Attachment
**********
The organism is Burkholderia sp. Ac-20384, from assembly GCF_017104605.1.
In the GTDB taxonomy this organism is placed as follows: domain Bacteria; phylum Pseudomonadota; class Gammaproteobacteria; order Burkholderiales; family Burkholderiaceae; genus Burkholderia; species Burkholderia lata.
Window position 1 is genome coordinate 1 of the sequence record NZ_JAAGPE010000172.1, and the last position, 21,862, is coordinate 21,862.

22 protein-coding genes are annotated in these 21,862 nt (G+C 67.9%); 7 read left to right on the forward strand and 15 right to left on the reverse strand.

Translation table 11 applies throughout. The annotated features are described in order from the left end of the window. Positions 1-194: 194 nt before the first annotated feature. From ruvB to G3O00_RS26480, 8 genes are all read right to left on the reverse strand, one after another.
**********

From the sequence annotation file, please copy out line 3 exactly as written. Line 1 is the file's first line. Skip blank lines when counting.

Window position 1 is genome coordinate 1 of the sequence record NZ_JAAGPE010000172.1, and the last position, 21,862, is coordinate 21,862.